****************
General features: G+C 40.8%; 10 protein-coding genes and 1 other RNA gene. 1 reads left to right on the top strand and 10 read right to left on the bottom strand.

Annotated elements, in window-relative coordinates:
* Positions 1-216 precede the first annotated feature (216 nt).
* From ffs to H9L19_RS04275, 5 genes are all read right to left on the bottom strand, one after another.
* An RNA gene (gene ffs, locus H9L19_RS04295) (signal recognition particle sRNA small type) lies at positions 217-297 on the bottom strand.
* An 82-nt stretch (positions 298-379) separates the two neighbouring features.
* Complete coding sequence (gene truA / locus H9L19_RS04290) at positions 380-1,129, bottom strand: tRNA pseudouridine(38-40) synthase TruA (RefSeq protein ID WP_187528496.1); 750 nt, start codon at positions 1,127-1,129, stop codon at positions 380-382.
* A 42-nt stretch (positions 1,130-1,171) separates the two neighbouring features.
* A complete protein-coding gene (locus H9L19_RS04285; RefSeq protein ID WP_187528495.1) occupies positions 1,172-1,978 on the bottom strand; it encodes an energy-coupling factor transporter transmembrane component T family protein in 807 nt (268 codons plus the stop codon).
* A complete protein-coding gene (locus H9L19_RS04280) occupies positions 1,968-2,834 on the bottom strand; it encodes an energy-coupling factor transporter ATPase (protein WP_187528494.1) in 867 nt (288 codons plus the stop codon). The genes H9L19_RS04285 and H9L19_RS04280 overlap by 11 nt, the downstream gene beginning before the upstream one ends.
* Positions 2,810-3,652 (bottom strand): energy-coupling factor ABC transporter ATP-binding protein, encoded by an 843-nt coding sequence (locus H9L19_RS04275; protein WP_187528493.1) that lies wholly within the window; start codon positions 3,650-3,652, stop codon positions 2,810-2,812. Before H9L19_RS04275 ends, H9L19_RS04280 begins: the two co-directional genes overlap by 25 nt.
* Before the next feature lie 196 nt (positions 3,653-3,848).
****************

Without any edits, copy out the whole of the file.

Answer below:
General features: G+C 40.8%; 10 protein-coding genes and 1 other RNA gene. 1 reads left to right on the top strand and 10 read right to left on the bottom strand.

Annotated elements, in window-relative coordinates:
* Positions 1-216 precede the first annotated feature (216 nt).
* From ffs to H9L19_RS04275, 5 genes are all read right to left on the bottom strand, one after another.
* An RNA gene (gene ffs, locus H9L19_RS04295) (signal recognition particle sRNA small type) lies at positions 217-297 on the bottom strand.
* An 82-nt stretch (positions 298-379) separates the two neighbouring features.
* Complete coding sequence (gene truA / locus H9L19_RS04290) at positions 380-1,129, bottom strand: tRNA pseudouridine(38-40) synthase TruA (RefSeq protein ID WP_187528496.1); 750 nt, start codon at positions 1,127-1,129, stop codon at positions 380-382.
* A 42-nt stretch (positions 1,130-1,171) separates the two neighbouring features.
* A complete protein-coding gene (locus H9L19_RS04285; RefSeq protein ID WP_187528495.1) occupies positions 1,172-1,978 on the bottom strand; it encodes an energy-coupling factor transporter transmembrane component T family protein in 807 nt (268 codons plus the stop codon).
* A complete protein-coding gene (locus H9L19_RS04280) occupies positions 1,968-2,834 on the bottom strand; it encodes an energy-coupling factor transporter ATPase (protein WP_187528494.1) in 867 nt (288 codons plus the stop codon). The genes H9L19_RS04285 and H9L19_RS04280 overlap by 11 nt, the downstream gene beginning before the upstream one ends.
* Positions 2,810-3,652 (bottom strand): energy-coupling factor ABC transporter ATP-binding protein, encoded by an 843-nt coding sequence (locus H9L19_RS04275; protein WP_187528493.1) that lies wholly within the window; start codon positions 3,650-3,652, stop codon positions 2,810-2,812. Before H9L19_RS04275 ends, H9L19_RS04280 begins: the two co-directional genes overlap by 25 nt.
* Before the next feature lie 196 nt (positions 3,653-3,848).